Netflix and Amanda Knox: Revealing the true nature of the case

Amanda Knox during trial.

Amanda Knox during trial.

I followed this case from the beginning. After the story erupted in 2007, I found myself intrigued by the news coverage just like millions of others around the world. But my interest was different. Unlike the media who portrayed Amanda Knox as a sex-crazed lunatic, even inappropriately naming her “Foxy Knoxy”, I maintained an interest in the facts of this story.

Amanda Knox escorted by Italian police.

Amanda Knox escorted by Italian police.

A brief recap:

On November 1, 2007, British exchange student Meredith Kercher was found dead on her bedroom floor at her residence in Perugia, Italy.  At the time of her murder, Kercher shared her flat with American exchange student, Amanda Knox. Knox and her boyfriend, Raffaele Sollecito, were subsequently, arrested, charged and convicted of Kercher’s murder. After nearly four years of incarceration, Knox and Sollecito were retried during a higher-level trial and then acquitted. Knox and Sollecito were ultimately exonerated in 2015 by Italy’s Supreme Court. It was a case that stunned the world and threw up countless conspiracies and controversies, with far more questions than answers.

So what was Amanda Knox exactly in relation to the case?  Was she a sex-crazed psychopath who planned and carried out the murder?  Was she caught in a web of bad company along with Meredith Kercher, in the dark side of Perugia, Italy?  Or was Knox at the wrong place at the wrong time?  Did Knox really deserve her sentence?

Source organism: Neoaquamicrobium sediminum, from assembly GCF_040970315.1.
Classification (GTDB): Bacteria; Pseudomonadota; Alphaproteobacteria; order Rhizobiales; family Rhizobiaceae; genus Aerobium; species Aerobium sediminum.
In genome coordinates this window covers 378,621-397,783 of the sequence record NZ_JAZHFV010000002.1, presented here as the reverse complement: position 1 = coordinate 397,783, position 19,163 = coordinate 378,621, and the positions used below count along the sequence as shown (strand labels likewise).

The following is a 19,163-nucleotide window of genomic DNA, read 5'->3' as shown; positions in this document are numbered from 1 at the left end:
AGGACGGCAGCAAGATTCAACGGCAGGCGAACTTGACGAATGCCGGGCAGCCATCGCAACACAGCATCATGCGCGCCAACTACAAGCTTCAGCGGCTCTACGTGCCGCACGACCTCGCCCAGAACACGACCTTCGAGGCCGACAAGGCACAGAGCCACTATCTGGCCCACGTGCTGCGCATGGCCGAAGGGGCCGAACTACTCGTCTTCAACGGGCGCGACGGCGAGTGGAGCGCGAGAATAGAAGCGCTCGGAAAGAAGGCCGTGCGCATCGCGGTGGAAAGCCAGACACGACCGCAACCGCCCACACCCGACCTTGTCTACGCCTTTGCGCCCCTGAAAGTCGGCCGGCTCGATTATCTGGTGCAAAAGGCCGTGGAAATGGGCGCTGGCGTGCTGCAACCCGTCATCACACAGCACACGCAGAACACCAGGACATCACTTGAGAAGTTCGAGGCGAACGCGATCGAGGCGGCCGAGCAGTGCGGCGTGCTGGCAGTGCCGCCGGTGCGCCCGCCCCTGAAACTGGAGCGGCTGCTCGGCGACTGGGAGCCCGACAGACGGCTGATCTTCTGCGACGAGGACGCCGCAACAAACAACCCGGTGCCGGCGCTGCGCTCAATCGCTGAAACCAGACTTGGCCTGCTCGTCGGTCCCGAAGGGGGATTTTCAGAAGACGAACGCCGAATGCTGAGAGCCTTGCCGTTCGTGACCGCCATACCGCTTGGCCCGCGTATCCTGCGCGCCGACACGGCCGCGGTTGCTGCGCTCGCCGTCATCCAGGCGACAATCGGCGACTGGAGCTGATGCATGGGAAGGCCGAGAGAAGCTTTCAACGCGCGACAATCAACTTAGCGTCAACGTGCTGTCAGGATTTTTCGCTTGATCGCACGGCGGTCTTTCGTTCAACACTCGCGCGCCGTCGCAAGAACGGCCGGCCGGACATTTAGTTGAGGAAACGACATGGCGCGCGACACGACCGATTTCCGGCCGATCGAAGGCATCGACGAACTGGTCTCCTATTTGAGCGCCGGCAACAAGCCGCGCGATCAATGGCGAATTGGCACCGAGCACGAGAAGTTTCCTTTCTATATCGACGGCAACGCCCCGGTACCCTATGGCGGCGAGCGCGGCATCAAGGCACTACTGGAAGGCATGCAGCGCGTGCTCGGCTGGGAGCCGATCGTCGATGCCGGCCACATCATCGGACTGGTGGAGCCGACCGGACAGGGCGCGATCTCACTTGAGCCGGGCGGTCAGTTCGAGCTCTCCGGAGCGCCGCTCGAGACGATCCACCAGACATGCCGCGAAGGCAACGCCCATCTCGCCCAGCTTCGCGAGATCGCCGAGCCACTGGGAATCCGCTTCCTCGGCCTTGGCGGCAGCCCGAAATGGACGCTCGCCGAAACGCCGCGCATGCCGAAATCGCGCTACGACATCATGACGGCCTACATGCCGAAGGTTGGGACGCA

The Netflix series, aptly named Amanda Knox sought to shed light (or at least provide a different point of view) on all these questions and so much more.

Amanda Knox today.

Amanda Knox today.

The documentary itself has been applauded for conciseness and for its solicitations of different perspectives from those involved in the case, from the suspects themselves to the prosecutor and media. This approach is in stark contrast to the endless rambling coverage in news and even gossip sites, which inaccurately stereotyped Knox rather than revealing the facts of this case by shedding light on Italy’s fragmented justice process. The examination of the case is thorough, but privileges personal reconstructions of events rather than a logical piecing together.  But for people who haven’t doggedly followed this case like I have, this documentary proves to be a great illustration of what really happened, and how the prosecutor and media relied on improper “scientific” methodologies, as well as how authorities blatantly ignored exculpatory evidence throughout their investigation.

If you haven’t added Amanda Knox, this original Netflix true crime documentary to your must-see list, do it.

And do it soon.


Adam Quirk has 15 years of experience as a criminal justice professional.  Part of his passion lies in true crime.  For more about Quirk, his work, and his hobbies, follow this link.